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Briefing highlights

  • Rosenberg on the loonie
  • Behind Alberta’s oil plunge
  • RBC profit climbs in fourth quarter

Rosenberg’s loathsome loonie

David Rosenberg has 10 reasons to hate the loonie.

Daniel Hui and Patrick Locke also have some not-nice things to say about the Canadian dollar, but only into early next year.

Their comments come as the currency dips to near 75 US cents, swayed for some time by oil prices and market speculation over the Bank of Canada’s path for raising interest rates.

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Mr. Rosenberg, chief economist at Gluskin Sheff + Associates, told clients in one of his daily reports this week that there are “10 reasons to hate the loonie.”

Here’s why he thinks the currency won’t rise much from here:

1: “Canada’s current account deficit is running at a near-record $64-billion at an annual rate, around 3 per cent of GDP, and has not been in balance since the third quarter of 2008.”

2: Foreign direct investment has had a net deficit for 10 of the last 11 quarters.

3: Productivity in the business sector has been flat on an annual basis, while up 1.2 per cent in the United States.

4: Unit labour costs expressed in U.S. dollars have been rising by 7 per cent, year over year, compared with 1.5 per cent in the United States.

5: The combined federal-state U.S. corporate tax rate has eased to 25.8 per cent from 38.9 per cent before American reforms. In Canada, the federal government eased up on taxes in the recent fiscal update. As for that rate, which is a percentage point below what Ontario businesses pay, “Ottawa could have addressed this, but instead chose to raise program spending $6-billion annually above the baseline projection, an amount that could have funded a three-point decline in the top marginal corporate income tax rate.”

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Photo illustration

6: Commodity markets, on which Canada is so dependent, have fallen to levels of more than a year ago.

7: “The Liberals have reclaimed a 10-point lead over the Conservatives in the most recent polling.” (No, Mr. Rosenberg does not hide his feelings.)

8: Short-term interest rates are below those in the United States, and that’s probably not going to change in the near-term.

9: Capital spending in the U.S. accounts for 6 per cent of gross domestic product. In Canada, it’s just 4 per cent.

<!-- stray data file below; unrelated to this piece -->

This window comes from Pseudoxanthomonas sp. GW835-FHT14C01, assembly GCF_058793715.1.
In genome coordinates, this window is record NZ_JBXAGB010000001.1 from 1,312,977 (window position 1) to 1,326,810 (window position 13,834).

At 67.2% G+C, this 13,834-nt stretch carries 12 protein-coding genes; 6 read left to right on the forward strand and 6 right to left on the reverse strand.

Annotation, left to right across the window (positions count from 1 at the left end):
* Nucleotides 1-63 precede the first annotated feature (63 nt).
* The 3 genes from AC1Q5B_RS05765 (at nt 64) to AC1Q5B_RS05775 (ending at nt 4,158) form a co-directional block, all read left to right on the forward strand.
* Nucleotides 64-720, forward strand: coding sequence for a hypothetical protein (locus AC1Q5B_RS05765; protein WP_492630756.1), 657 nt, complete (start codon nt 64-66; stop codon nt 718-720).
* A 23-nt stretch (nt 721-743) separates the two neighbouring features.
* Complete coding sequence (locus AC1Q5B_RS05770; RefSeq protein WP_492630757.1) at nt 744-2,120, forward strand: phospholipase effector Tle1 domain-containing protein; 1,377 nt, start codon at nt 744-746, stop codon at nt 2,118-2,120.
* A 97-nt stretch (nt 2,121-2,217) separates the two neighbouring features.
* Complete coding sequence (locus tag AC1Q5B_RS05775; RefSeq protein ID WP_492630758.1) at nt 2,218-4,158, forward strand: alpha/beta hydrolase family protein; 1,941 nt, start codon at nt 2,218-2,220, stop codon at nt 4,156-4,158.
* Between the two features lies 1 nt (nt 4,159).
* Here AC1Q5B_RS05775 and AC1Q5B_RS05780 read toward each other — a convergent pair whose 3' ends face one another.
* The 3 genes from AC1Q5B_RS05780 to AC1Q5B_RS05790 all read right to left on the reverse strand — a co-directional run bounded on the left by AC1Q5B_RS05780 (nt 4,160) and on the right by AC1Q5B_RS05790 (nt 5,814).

10: Residential construction is a huge component of GDP, and way above that in the United States. “In other words, Canada subsidizes a non-productive asset (housing) and we therefore have too much of it. And we don’t have enough business investment because we don’t seem to have a government who understands that this is the bedrock for economic activity.”

For their part, Mr. Hui and Mr. Locke, currency strategists at JPMorgan Chase & Co., don’t see political issues greatly affecting the loonie. Indeed, next year’s federal election “doesn’t look poised to offer any chance of surprise outcomes,” they said in an outlook for the Canadian dollar.

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“Fringe party polling is negligible, with no clear anti-establishment personalities gaining traction,” they added.

Even the New Democratic Party “are on pace to win just 6 per cent of parliamentary seats,” Mr. Hui and Mr. Locke said.

“Thus, for now, the outcome looks to be well within the conventional boundaries of Canadian establishment politics.”

There are, of course, issues with oil, notably the low price of Western Canada Select, a benchmark well below the levels of West Texas intermediate and Brent crude.

The loonie is tied somewhat to oil, and the outlook can be critical for the currency’s value.

“The biggest risk in 2019 is that [local crude prices below US$20 a barrel] are sustained, and trigger a much bigger negative spillover into the broader economy than we expect,” Mr. Hui and Mr. Locke said.

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They project WCS will recover toward at least US$30 a barrel, and thus become less of a threat to the country and a factor for the Bank of Canada.

“But a large WCS-WTI discount will likely linger for some time, and we factor in a modest risk premium for early 2019 in the forecasts.”

Another big factor, of course, is how aggressive the central bank is in raising interest rates, particularly compared with the pace of the Federal Reserve, its U.S. counterpart.

“We expect 2019 will be similar to 2018 insofar that the main driver is the extent to which BoC will maintain pace with the Fed, and thus continue to confine USD/CAD to a sideways range,” the JPMorgan strategists said, referring to the U.S. versus Canadian dollar by their symbols.

Mr. Hui and Mr. Locke projected the loonie would continue weak into early next year, bottoming in the first quarter at just above 75 US cents. But it will gain traction after that, ending 2019 at just shy of 79.5 US cents.

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The Alberta plunge

The focus of Alberta’s oil price troubles has been on Western Canada Select. But, notes The Globe and Mail’s Matt Lundy, other benchmarks, which account for about 40 per cent of Canadian production, are suffering, too.

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RBC profit climbs

Royal Bank of Canada posted a 15-per-cent jump in fourth-quarter profit to $3.25-billion, with earnings per share up 17 per cent to $2.20 from a year earlier.

Return on equity rose a percentage point to 17.6 per cent, the bank said today.

RBC posted stronger results in its insurance, personal and commercial banking, and investor and treasury services businesses, but reported lower results in wealth management and capital markets.

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